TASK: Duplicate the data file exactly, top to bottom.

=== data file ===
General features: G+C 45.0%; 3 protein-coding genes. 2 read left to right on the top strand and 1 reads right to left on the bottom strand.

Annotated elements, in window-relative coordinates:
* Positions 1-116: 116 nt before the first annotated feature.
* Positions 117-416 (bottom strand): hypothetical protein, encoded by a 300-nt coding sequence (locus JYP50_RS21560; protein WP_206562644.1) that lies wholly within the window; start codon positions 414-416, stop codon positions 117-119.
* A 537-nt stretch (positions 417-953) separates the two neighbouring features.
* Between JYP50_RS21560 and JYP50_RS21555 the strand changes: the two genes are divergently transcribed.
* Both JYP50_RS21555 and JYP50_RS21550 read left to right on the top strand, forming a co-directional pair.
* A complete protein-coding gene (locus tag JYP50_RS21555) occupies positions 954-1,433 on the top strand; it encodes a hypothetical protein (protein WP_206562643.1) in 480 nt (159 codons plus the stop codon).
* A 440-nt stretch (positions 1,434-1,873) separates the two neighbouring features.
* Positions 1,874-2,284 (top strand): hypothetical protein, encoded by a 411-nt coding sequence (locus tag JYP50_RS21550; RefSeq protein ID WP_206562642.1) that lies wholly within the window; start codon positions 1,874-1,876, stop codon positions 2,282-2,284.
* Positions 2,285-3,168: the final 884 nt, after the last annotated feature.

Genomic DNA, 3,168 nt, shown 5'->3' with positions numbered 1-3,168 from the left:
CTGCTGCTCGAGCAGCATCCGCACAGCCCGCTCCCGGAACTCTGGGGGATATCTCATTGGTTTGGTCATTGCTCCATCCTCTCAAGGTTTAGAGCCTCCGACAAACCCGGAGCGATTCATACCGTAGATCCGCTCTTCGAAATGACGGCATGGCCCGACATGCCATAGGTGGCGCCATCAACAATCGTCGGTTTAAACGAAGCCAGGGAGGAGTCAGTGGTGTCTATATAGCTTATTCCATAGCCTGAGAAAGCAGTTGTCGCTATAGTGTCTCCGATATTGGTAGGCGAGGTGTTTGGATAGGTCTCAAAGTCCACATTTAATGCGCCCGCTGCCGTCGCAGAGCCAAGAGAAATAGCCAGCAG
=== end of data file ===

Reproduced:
General features: G+C 45.0%; 3 protein-coding genes. 2 read left to right on the top strand and 1 reads right to left on the bottom strand.

Annotated elements, in window-relative coordinates:
* Positions 1-116: 116 nt before the first annotated feature.
* Positions 117-416 (bottom strand): hypothetical protein, encoded by a 300-nt coding sequence (locus JYP50_RS21560; protein WP_206562644.1) that lies wholly within the window; start codon positions 414-416, stop codon positions 117-119.
* A 537-nt stretch (positions 417-953) separates the two neighbouring features.
* Between JYP50_RS21560 and JYP50_RS21555 the strand changes: the two genes are divergently transcribed.
* Both JYP50_RS21555 and JYP50_RS21550 read left to right on the top strand, forming a co-directional pair.
* A complete protein-coding gene (locus tag JYP50_RS21555) occupies positions 954-1,433 on the top strand; it encodes a hypothetical protein (protein WP_206562643.1) in 480 nt (159 codons plus the stop codon).
* A 440-nt stretch (positions 1,434-1,873) separates the two neighbouring features.
* Positions 1,874-2,284 (top strand): hypothetical protein, encoded by a 411-nt coding sequence (locus tag JYP50_RS21550; RefSeq protein ID WP_206562642.1) that lies wholly within the window; start codon positions 1,874-1,876, stop codon positions 2,282-2,284.
* Positions 2,285-3,168: the final 884 nt, after the last annotated feature.

Genomic DNA, 3,168 nt, shown 5'->3' with positions numbered 1-3,168 from the left:
CTGCTGCTCGAGCAGCATCCGCACAGCCCGCTCCCGGAACTCTGGGGGATATCTCATTGGTTTGGTCATTGCTCCATCCTCTCAAGGTTTAGAGCCTCCGACAAACCCGGAGCGATTCATACCGTAGATCCGCTCTTCGAAATGACGGCATGGCCCGACATGCCATAGGTGGCGCCATCAACAATCGTCGGTTTAAACGAAGCCAGGGAGGAGTCAGTGGTGTCTATATAGCTTATTCCATAGCCTGAGAAAGCAGTTGTCGCTATAGTGTCTCCGATATTGGTAGGCGAGGTGTTTGGATAGGTCTCAAAGTCCACATTTAATGCGCCCGCTGCCGTCGCAGAGCCAAGAGAAATAGCCAGCAG